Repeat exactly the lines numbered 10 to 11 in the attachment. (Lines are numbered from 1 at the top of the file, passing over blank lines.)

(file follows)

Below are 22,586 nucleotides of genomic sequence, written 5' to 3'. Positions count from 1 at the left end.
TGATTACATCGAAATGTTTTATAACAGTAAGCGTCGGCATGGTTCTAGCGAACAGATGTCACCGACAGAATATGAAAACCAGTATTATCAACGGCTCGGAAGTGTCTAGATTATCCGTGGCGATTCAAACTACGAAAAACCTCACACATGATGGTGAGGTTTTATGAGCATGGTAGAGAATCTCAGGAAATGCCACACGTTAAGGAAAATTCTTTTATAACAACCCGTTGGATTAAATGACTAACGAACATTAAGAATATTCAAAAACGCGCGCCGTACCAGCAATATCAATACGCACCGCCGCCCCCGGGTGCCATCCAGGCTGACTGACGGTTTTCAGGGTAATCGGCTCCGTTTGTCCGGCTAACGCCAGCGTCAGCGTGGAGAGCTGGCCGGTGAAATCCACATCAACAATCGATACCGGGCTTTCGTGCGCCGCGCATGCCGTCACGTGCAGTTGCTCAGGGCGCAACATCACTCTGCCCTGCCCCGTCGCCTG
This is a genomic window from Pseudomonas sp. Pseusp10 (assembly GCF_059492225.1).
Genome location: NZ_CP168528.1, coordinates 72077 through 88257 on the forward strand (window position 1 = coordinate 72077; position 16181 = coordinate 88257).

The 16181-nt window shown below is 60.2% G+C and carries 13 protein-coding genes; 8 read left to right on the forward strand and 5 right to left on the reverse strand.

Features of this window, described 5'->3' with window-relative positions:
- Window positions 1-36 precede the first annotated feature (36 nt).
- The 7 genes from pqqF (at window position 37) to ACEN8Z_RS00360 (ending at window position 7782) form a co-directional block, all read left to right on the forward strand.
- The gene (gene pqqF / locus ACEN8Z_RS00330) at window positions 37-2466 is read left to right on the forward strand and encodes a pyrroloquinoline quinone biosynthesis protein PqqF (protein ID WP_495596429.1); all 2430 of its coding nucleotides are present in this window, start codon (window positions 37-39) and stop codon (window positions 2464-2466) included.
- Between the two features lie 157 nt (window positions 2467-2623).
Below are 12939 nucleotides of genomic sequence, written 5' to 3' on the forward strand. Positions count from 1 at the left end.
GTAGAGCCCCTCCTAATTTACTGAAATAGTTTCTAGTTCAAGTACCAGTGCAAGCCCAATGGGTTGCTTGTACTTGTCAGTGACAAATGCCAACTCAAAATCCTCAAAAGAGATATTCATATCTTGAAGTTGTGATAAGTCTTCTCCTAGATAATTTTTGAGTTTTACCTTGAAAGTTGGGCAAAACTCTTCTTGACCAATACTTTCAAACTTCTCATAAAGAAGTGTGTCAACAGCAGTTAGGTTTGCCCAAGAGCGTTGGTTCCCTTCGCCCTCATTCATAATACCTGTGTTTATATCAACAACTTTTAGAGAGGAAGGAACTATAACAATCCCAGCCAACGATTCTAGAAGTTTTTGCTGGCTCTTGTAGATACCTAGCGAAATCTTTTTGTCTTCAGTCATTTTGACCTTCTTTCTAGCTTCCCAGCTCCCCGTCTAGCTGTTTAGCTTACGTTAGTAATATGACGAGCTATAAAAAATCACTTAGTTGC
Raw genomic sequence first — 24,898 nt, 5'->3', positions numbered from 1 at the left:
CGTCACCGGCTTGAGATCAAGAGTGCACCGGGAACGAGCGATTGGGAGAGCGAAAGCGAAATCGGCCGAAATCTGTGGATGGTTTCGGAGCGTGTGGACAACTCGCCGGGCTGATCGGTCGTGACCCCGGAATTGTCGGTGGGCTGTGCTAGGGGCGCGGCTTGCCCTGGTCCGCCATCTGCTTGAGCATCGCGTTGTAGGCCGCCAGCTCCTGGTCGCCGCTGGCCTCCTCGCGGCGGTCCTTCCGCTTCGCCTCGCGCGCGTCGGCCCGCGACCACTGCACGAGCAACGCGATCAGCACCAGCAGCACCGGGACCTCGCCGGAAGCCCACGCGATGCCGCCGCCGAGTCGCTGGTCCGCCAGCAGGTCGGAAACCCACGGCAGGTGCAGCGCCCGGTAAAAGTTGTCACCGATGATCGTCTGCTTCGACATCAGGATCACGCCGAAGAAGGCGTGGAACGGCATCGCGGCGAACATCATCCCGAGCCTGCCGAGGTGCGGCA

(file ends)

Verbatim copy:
- Between the two features lie 157 nt (window positions 2467-2623).
Below are 12939 nucleotides of genomic sequence, written 5' to 3' on the forward strand. Positions count from 1 at the left end.